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''The Lifers'' rap from behind bars

”The Lifers” rap from behind bars — 15 inmates in Rahway’s East Jersey State Prison offer a serious message about jail through their music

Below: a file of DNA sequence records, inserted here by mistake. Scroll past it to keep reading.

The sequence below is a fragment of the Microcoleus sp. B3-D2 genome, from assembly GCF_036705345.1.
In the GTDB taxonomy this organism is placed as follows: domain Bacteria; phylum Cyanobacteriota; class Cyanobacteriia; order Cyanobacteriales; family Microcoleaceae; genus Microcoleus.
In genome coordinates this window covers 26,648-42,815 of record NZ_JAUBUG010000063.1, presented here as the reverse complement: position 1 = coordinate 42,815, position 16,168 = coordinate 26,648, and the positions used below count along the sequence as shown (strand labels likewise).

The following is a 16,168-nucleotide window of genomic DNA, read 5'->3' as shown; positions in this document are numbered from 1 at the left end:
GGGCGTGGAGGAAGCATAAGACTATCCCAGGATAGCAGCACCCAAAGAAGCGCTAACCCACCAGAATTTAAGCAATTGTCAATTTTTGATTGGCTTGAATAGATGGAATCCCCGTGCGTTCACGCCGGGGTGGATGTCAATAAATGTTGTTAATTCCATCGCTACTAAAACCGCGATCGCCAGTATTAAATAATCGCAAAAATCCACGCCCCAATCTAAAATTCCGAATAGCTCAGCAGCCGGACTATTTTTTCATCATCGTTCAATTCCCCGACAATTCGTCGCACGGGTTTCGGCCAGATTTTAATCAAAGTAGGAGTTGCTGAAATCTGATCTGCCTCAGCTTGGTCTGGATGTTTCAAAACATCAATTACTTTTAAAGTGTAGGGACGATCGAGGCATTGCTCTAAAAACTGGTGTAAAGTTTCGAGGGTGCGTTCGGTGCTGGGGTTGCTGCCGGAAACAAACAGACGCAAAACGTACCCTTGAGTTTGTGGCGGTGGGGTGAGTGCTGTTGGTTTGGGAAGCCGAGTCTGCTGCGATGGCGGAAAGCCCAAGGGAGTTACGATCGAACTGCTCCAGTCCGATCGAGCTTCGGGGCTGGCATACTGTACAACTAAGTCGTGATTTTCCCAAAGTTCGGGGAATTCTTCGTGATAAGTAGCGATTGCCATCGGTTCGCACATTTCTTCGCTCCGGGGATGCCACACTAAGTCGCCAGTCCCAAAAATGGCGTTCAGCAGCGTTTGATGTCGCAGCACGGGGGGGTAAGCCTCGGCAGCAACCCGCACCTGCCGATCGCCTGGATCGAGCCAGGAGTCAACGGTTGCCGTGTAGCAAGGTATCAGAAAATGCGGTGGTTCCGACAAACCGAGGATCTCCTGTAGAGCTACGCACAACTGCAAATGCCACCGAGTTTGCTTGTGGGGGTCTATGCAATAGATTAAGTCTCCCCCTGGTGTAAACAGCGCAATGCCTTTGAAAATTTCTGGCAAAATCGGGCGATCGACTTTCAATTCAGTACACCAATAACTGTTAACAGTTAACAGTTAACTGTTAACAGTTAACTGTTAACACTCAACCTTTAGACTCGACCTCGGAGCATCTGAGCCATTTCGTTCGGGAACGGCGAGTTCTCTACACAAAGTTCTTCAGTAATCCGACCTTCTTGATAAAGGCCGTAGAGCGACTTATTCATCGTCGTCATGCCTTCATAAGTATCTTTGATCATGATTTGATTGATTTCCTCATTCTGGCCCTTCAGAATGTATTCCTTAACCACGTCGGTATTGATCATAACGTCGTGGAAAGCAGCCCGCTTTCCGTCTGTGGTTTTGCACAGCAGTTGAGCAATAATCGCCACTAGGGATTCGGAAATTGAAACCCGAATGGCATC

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Popular rappers like the Fresh Prince are urging kids to stay in school, and now a rap group called the Lifers has a sterner message: Stay out of prison. The Lifers, the musical subset of a long-standing support group for ghetto kids, are 15 inmates — nine rapper emcees, a trumpeter, a bass player, and four vocalists — in Rahway’s East Jersey State Prison, all of them serving extended or life sentences. Proceeds from The Real Deal, the Lifers’ EP on Hollywood Records, will go to the Juvenile Awareness Program, which members organized in 1975. The program is known for its ”Scared Straight” campaign (which in the mid-’70s sent crime-prone kids to prison for a day) and more than a dozen documentaries, including some Academy Award winners. In stark contrast to rappers like Ice Cube, who glorify prison life as ”a party,” the Lifers depict it as a hell of menial labor, violence, and AIDS. Asked to comment on Cube’s ”gangsta” rapper attitude, Lifer Quhhar Saahir says, ”There’s nothing great about prison. He [Cube] ain’t been in here.”